The trust aiming to build a maritime education centre in Nelson has found its preferred site, near the Nelson waterfront.
The concept for the estimated $20 million Te Matau Marine Education Centre was announced a year ago, but has been delayed by difficulties in finding the right location.
A Nelson-based maritime law specialist said the trust set up to deliver the project has now secured the option on a site at Kinzett Terrace at the northern end of the city's main street.
Peter Dawson, who has been the project's key driver, said the large site at the end of Trafalgar Street fronted on to the tidal Nelson Haven, and was a perfect anchor point for the planned education and tourism centre.
"Nelson's always sought a connection between the city and the sea, and the site itself - if it was developed into the proposed centre - would make a neat connection point.
"It would also align quite neatly with the work the council has been doing on the walkway, right down to the state highway," Mr Dawson said.
He said the trust would aim to develop the maritime centre once the current lease on the site expired in a couple of years.
Mr Dawson said a number of design concepts had been drafted, but it was too early to pin down a final idea.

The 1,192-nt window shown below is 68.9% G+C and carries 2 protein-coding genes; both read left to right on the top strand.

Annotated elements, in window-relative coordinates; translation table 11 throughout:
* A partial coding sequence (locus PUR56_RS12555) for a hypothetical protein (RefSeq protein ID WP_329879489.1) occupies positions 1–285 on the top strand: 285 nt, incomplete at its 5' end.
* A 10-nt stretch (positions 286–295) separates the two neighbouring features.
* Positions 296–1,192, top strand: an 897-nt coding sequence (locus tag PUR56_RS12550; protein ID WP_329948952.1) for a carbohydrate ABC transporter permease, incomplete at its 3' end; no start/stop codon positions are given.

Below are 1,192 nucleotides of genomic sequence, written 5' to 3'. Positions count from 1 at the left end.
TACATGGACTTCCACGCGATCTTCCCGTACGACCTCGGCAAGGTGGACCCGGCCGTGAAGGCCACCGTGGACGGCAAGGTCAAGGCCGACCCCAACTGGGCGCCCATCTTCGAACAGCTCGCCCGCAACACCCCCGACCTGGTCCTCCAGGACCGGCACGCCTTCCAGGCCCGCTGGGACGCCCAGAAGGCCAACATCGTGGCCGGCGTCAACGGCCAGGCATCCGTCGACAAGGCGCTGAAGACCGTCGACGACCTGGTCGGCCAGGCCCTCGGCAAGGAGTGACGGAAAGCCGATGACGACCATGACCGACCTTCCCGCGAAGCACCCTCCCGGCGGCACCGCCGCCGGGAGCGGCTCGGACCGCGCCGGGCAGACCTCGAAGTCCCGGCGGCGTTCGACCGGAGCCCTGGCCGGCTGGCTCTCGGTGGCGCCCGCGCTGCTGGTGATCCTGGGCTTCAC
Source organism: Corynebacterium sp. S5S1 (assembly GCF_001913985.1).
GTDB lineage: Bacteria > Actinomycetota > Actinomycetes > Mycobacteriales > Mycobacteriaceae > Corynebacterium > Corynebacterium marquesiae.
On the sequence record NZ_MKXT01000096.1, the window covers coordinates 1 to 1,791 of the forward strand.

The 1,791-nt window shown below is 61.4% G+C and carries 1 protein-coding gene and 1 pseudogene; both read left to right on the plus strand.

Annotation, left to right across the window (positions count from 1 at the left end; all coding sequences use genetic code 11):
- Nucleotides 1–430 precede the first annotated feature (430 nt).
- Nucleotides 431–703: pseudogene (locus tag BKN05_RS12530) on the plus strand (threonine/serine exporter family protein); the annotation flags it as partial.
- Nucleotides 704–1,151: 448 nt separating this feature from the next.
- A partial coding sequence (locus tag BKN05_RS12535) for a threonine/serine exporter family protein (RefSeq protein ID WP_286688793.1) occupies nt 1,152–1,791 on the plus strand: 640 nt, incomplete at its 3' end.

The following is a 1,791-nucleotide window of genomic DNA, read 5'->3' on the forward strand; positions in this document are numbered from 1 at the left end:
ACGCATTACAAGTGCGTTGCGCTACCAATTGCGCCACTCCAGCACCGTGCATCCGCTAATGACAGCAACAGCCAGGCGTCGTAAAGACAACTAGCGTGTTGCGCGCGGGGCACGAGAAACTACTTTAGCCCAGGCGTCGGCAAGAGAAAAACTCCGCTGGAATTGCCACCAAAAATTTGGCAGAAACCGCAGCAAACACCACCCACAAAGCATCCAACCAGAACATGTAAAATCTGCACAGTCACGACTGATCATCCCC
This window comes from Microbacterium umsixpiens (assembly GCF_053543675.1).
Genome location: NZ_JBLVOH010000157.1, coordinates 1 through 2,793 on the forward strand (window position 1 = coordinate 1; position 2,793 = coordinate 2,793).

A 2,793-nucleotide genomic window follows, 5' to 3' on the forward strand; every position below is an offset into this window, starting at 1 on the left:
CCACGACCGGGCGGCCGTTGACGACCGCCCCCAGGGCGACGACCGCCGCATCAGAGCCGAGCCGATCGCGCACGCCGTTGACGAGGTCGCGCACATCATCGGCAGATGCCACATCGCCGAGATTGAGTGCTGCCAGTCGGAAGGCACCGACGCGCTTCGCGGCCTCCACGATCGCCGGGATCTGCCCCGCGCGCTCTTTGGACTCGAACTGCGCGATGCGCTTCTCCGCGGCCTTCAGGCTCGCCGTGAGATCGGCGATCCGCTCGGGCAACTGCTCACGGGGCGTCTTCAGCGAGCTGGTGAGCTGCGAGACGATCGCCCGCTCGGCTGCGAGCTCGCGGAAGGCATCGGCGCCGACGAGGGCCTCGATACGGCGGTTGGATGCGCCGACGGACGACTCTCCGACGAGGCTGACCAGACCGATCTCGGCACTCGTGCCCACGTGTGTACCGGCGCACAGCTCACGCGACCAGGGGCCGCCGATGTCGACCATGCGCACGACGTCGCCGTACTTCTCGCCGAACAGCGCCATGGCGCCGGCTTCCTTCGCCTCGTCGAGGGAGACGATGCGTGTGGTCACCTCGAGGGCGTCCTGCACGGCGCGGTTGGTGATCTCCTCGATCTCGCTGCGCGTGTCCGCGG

"Our focus at the moment is on strategic planning, that means identify exactly what it is that the different stakeholders want from the centre."
They included Te Tauihu iwi (top of the south), the city council, and the fishing and aquaculture industries.
Mr Dawson said the Tasman District Council had been approached for its input but the response so far had been "lukewarm".
"The centre is seeking to showcase the top of the south's interaction with the marine environment, and clearly Tasman probably has a wider marine footprint than Nelson itself, so it would be good to have them (council) participate in having that story well told."
Mr Dawson said they were also considering approaching the Marlborough District Council.
"The Marlborough Sounds are such a large area, and with some fantastic stories we'd love to tell through the centre."
He said they went from the dynamic and complex iwi arrival and occupation, to that of the European and American whalers.
Mr Dawson said the Nelson-based fishing industry was a "significant driver" of the project whose story also needed to be told.
"Not just the modern, industrial fishing industry but the traditional Māori fishery which as I've researched it, I'm gratified and astonished to see some of the fantastic stories that have never been told."
He said the maritime centre aimed to showcase the region's maritime history and would also honour iwi guardianship of the ocean.